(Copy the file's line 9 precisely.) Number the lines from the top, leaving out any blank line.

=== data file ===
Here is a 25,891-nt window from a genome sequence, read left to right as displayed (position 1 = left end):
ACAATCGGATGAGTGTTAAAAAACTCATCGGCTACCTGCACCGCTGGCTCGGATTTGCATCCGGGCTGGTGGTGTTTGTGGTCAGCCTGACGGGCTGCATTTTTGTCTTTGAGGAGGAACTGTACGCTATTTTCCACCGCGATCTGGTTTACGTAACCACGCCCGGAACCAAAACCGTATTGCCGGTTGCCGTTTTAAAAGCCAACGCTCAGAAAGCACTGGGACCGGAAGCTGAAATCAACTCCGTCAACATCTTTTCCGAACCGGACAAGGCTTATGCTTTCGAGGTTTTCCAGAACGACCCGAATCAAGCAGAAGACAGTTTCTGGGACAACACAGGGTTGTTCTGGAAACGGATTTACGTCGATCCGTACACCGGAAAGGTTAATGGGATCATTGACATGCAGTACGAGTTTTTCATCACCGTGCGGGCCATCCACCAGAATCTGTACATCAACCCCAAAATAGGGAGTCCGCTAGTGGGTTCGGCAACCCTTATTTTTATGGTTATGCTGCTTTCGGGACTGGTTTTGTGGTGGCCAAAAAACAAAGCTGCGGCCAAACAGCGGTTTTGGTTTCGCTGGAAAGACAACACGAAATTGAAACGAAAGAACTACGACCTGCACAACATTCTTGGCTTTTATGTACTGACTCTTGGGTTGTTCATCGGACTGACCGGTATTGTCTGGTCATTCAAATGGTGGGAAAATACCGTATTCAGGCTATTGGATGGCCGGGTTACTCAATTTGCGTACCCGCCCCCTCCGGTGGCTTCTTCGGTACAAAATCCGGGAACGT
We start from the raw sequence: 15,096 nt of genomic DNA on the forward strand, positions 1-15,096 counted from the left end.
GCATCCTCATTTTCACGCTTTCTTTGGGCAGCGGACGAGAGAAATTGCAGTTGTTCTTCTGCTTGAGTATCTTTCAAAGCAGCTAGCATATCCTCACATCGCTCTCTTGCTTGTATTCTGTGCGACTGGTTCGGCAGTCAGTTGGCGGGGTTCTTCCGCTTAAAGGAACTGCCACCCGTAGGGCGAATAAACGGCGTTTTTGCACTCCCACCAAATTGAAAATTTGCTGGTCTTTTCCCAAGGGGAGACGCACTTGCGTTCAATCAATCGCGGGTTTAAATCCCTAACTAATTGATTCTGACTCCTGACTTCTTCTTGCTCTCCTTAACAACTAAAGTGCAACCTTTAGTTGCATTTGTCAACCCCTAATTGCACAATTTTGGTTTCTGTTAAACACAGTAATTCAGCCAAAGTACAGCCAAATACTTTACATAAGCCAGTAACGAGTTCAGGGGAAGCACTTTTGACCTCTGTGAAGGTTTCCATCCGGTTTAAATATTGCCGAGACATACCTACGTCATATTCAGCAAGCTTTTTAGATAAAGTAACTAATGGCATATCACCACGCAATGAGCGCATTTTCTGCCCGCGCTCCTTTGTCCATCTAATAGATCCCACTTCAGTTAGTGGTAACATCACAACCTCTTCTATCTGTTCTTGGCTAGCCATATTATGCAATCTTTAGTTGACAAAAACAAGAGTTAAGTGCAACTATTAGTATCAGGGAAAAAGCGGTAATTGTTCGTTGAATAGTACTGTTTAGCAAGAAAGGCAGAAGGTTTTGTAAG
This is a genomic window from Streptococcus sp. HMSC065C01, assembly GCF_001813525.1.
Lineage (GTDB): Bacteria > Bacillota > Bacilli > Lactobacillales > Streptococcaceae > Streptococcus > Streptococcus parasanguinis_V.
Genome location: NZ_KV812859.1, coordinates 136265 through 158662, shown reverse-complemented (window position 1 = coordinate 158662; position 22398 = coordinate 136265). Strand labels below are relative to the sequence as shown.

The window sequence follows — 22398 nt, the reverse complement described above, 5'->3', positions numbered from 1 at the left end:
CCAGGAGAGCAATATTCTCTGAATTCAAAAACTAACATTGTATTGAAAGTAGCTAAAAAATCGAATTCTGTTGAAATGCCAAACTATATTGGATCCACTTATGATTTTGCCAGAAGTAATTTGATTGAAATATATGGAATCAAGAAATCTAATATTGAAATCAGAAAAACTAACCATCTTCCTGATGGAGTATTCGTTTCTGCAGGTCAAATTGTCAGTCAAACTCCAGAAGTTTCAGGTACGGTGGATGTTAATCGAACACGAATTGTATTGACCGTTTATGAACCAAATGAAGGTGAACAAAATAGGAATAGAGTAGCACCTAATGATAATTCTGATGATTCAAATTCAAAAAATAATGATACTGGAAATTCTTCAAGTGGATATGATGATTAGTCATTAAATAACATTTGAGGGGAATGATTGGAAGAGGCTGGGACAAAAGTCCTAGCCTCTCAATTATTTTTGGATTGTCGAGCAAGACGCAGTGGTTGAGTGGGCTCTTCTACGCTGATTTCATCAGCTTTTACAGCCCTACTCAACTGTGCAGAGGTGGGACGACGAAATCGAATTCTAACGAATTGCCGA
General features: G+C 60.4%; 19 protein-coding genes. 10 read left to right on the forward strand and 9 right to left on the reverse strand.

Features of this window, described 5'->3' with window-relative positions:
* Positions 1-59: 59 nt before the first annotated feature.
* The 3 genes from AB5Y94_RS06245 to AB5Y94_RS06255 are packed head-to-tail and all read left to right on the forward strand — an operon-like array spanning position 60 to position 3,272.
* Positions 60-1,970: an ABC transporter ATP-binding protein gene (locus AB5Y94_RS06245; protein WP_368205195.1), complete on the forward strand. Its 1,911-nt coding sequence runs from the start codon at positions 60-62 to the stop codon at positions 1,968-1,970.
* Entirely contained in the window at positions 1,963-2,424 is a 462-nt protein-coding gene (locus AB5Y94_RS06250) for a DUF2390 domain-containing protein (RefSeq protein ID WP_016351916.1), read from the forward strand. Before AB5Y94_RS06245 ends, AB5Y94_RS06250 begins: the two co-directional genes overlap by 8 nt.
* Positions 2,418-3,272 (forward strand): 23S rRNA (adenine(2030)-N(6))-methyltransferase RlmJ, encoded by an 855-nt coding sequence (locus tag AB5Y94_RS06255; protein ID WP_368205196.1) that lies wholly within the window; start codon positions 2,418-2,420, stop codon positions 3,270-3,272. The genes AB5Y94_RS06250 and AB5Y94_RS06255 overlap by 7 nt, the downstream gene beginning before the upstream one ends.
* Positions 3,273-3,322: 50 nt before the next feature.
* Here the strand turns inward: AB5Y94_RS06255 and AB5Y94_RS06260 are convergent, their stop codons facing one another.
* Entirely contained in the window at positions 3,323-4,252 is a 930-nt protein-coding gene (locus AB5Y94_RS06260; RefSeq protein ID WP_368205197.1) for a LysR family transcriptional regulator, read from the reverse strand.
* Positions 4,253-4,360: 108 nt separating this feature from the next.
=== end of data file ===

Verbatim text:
CCAGGAGAGCAATATTCTCTGAATTCAAAAACTAACATTGTATTGAAAGTAGCTAAAAAATCGAATTCTGTTGAAATGCCAAACTATATTGGATCCACTTATGATTTTGCCAGAAGTAATTTGATTGAAATATATGGAATCAAGAAATCTAATATTGAAATCAGAAAAACTAACCATCTTCCTGATGGAGTATTCGTTTCTGCAGGTCAAATTGTCAGTCAAACTCCAGAAGTTTCAGGTACGGTGGATGTTAATCGAACACGAATTGTATTGACCGTTTATGAACCAAATGAAGGTGAACAAAATAGGAATAGAGTAGCACCTAATGATAATTCTGATGATTCAAATTCAAAAAATAATGATACTGGAAATTCTTCAAGTGGATATGATGATTAGTCATTAAATAACATTTGAGGGGAATGATTGGAAGAGGCTGGGACAAAAGTCCTAGCCTCTCAATTATTTTTGGATTGTCGAGCAAGACGCAGTGGTTGAGTGGGCTCTTCTACGCTGATTTCATCAGCTTTTACAGCCCTACTCAACTGTGCAGAGGTGGGACGACGAAATCGAATTCTAACGAATTGCCGA